What are these changes?
- Minimum Wage Goes Up
- Earned Sick Leave Safe Harbor Ends
- Sexual Harassment Law Compliance
- Data Protection Compliance
For all the details read our Employment Law Alert.
But, is this practice legal? Generally, the answer to this question is no. Under state and federal law, employees must be paid at least the minimum wage in cash. Providing equity, no matter how much the equity is worth, does not fulfill this requirement.
An exception to this rule is made, however, if the employee comes within the exemption for executive-business owners provided for in the federal Fair Labor Standards Act (“FLSA”). An individual who comes within this exemption is exempt from the FLSA’s minimum wage and overtime requirements.
To be exempt as an executive-business owner under the FLSA, an individual must (1) be employed in a bona fide executive capacity, (2) own at least a 20% bona fide interest in the business and (3) be actively engaged in the management of the business.
Unless an employee meets each of these requirements, paying in equity alone will run afoul of wage laws, and could result in significant liability for the employer, as well as possible individual liability for the president, treasurer, and individual “officers and agents” of the employer’s corporate entity.
For further help in determining whether your employee comes within the executive-business owner exemption or questions about paying employees with equity, contact a member of our Employment Law Group.
An executive’s employment agreement defines expectations regarding role, responsibilities and performance. It also establishes key contractual obligations for the executive and the employer concerning compensation and benefits, equity grants, the length or term of employment, early termination and its consequences, post-termination restrictions, and dispute resolution. Compensation, termination and other provisions may implicate tax rules and trigger penalties. Later, if there is disharmony in the relationship or disagreement about the parties’ obligations, these provisions may critically affect the rights and obligations of the executive.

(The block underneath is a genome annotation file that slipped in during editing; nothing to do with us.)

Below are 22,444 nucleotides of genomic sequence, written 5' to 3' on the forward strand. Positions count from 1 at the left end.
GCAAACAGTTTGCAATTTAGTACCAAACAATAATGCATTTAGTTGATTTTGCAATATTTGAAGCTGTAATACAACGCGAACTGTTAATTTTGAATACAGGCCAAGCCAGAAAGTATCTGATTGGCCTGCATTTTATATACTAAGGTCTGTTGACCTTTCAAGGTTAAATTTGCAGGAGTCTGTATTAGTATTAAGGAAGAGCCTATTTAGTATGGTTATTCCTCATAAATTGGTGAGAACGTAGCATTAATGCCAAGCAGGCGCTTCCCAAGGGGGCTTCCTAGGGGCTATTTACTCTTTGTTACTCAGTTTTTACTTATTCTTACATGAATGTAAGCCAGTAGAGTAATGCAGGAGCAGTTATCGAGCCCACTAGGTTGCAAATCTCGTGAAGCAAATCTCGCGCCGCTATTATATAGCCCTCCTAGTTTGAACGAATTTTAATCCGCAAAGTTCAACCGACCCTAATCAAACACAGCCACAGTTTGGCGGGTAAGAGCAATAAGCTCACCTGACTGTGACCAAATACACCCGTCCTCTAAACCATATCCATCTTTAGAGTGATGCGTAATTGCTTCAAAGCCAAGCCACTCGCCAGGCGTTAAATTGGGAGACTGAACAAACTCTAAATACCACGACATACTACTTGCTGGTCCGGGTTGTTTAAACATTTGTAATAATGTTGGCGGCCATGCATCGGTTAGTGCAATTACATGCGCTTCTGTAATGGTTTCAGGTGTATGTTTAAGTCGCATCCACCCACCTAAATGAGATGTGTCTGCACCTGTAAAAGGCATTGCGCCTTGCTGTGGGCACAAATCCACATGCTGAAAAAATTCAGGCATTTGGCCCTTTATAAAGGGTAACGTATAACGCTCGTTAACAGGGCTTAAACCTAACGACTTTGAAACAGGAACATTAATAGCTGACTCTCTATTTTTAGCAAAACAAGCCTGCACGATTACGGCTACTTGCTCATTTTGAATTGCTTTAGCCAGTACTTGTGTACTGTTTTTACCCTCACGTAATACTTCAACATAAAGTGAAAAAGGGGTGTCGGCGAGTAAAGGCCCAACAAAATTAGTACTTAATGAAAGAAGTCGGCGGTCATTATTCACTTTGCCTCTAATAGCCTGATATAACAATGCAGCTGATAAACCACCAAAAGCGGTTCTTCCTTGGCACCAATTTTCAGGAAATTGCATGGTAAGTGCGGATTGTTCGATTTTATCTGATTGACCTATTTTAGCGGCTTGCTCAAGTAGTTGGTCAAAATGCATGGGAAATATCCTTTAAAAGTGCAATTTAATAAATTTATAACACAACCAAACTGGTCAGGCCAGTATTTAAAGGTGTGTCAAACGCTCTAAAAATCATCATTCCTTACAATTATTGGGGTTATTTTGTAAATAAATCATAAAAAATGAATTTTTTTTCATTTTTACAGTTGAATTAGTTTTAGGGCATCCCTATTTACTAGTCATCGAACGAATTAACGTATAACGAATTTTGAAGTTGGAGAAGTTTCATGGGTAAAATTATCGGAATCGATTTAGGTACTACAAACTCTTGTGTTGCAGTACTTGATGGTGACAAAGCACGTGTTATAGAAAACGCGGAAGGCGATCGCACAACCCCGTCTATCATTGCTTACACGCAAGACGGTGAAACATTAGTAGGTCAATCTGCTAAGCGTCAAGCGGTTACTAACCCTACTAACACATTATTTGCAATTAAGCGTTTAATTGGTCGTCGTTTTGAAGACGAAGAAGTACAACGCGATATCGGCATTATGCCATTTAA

Here are 10 important considerations when reviewing an executive employment agreement.
For more information on this topic, please contact Scott J. Connolly.
The Administrator of the U.S. Department of Labor (“DOL”) Wage & Hour Division issued a formal Interpretation to provide “additional guidance” concerning the misclassification of workers as independent contractors under the federal Fair Labor Standards Act (“FLSA”). Businesses continuing to utilize independent contractors need to understand that combating misclassification is a priority for DOL and this latest action may lead to increased misclassification litigation.
To learn more about this important issue read our Employment Law Advisor.
Significant Amendments To The Overtime Regulations Proposed By The DOL Will Result In Many More Workers Becoming Entitled To Overtime
If the U.S. Department of Labor’s (DOL) proposed rule is adopted, any exempt employees who earn less than $50,440 per year will need to be reclassified as non-exempt. These employees will now earn overtime if they work over 40 hours per week.
This proposal would increase the salary level required significantly in order for the employee to remain qualified for the “white collar” exemptions.
To learn more about this proposal and how it may affect you if it goes into effect, please read our full Employment Law Advisor.